According to archived newsletters from the Sacramento River Delta Historical Society (which I have obtained 40 years worth of copies of), I have been able to form a timeline and a brief history of the Dai Loy Museum and some of the people who made the museum possible. All notations below are compiled from said newsletters.
The Dai Loy Museum Project
A project that took over seven weeks and 40 members of the historical society to complete, "scrubbing, sorting, cleaning, sweeping, repairing, painting and fixing," the building to make it available to be used as a museum open to the public.
On April 29th and 30th, of 1977, the Dai Loy Museum celebrated its Grand Opening. The cost to enter was $5 per person, and it started at 6 p.m. and ended at 9 p.m. It was opened every weekend until November and remained that way for many years. All volunteers were members of the historical society (SRDHS).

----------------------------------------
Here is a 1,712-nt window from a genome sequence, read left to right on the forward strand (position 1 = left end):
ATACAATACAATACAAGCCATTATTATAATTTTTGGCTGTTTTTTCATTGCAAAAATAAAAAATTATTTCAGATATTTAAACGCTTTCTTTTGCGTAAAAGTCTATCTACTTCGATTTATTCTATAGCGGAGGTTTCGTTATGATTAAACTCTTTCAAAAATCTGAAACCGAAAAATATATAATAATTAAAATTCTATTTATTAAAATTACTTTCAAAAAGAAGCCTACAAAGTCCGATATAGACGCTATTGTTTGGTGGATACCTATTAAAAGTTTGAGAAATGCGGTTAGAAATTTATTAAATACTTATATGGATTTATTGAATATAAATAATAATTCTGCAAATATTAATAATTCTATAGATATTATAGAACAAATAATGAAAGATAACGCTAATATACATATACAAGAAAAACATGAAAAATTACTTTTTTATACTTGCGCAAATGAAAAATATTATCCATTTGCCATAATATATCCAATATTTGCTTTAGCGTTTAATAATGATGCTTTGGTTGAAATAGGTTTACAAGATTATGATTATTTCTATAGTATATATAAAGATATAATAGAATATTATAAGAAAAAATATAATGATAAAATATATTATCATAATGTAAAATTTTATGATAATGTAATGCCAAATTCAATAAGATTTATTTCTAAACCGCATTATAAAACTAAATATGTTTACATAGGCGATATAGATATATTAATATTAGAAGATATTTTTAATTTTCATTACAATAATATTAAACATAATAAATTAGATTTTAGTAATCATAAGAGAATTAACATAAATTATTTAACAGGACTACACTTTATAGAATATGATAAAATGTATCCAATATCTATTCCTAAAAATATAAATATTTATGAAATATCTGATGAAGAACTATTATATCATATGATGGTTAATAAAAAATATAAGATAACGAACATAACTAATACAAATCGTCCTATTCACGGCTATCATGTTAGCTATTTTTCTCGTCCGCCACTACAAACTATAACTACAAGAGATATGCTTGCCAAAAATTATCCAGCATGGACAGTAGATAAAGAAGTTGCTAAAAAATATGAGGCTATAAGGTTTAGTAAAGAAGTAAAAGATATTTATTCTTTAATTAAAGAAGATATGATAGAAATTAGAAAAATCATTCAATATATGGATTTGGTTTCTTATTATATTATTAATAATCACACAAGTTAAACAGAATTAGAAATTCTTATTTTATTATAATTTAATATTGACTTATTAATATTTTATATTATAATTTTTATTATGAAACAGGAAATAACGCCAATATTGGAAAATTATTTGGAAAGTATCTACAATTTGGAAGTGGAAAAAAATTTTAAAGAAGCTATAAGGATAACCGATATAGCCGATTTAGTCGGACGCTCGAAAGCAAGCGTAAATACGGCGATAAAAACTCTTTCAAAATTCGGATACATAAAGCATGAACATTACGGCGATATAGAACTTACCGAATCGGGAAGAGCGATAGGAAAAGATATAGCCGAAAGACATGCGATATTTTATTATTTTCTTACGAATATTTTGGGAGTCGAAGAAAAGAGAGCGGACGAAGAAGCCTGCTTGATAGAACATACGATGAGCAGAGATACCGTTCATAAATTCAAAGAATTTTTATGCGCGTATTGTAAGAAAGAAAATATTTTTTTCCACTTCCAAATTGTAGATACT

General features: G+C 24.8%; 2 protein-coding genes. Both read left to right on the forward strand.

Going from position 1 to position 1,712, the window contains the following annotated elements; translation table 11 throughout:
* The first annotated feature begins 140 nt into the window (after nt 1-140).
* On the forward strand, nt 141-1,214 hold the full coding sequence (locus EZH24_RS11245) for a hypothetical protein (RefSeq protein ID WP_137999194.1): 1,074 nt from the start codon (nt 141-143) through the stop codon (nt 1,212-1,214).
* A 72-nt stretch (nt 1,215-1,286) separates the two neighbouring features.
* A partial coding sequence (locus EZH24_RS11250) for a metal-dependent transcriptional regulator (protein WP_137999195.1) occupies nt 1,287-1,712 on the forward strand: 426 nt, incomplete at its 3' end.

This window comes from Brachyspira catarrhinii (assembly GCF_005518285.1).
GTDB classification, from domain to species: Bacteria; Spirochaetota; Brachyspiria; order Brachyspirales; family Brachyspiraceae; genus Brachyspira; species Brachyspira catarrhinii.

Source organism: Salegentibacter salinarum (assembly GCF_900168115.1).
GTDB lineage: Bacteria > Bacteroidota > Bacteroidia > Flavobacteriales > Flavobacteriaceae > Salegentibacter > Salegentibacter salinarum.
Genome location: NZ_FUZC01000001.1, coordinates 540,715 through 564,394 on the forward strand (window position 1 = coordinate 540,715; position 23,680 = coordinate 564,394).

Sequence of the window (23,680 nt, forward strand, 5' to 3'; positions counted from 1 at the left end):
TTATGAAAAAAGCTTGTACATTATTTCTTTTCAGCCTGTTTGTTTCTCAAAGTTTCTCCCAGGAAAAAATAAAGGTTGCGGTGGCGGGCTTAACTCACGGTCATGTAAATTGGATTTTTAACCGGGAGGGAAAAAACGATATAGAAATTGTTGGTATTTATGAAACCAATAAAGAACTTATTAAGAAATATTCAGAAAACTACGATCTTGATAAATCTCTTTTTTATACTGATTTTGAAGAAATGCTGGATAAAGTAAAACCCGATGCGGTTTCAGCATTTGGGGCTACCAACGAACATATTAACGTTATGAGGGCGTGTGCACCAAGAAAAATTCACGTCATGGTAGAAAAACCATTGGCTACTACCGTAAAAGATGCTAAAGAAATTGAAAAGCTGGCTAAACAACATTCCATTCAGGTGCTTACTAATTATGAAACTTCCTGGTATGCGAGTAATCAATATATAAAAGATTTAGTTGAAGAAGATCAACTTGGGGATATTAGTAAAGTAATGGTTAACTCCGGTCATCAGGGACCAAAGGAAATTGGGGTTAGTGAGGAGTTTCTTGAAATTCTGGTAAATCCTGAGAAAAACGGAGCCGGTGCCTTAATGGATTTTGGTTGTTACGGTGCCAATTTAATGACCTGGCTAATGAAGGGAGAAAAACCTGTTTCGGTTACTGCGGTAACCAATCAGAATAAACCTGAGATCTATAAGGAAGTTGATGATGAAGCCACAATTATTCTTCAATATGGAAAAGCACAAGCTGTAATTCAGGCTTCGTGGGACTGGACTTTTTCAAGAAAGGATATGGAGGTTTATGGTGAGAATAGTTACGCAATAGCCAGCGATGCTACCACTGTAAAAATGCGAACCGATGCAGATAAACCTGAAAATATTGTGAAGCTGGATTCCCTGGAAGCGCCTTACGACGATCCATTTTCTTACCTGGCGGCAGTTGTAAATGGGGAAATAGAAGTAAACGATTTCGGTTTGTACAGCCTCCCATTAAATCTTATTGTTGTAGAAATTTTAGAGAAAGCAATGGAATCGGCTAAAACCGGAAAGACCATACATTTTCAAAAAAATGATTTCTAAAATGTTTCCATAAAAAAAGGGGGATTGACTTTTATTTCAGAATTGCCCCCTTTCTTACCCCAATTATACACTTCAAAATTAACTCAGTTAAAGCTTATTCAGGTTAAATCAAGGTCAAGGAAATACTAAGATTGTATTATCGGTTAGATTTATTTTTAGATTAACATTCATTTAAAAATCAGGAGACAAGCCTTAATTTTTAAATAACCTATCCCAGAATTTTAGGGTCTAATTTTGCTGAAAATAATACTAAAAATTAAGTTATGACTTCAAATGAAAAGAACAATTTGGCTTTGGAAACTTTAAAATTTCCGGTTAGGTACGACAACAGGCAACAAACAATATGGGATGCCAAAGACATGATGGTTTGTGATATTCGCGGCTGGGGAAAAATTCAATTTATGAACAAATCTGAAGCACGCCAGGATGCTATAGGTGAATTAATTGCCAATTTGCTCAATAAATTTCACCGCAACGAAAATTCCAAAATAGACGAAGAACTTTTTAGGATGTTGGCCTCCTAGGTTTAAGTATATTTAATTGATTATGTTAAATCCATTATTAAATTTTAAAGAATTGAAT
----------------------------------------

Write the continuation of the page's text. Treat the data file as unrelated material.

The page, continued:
By 1979, the River News Herald in Rio Vista reported that the town of Locke was awarded $140,000 history grant, which was the 5th largest grant from the Department of Interior's Historic Preservation Fund.
In 1980, Bob James, Galen & Maryn Whitney, Jim and Barbara Dahlberg, Loyal Mealer and Clarence Pratt worked hard to revamp the museum, keeping exhibits repaired and restored on a constant basis. Clarence is mentioned a lot over the years, and it appears he was the one who spearheaded the project and became the No. 1 docent at the museum for many years (along with his wife, Emma).
By 1981, the museum had been opened for only 4 years, but had already seen a total of 45,000 visitors. In that season alone they received 11,443 visitors.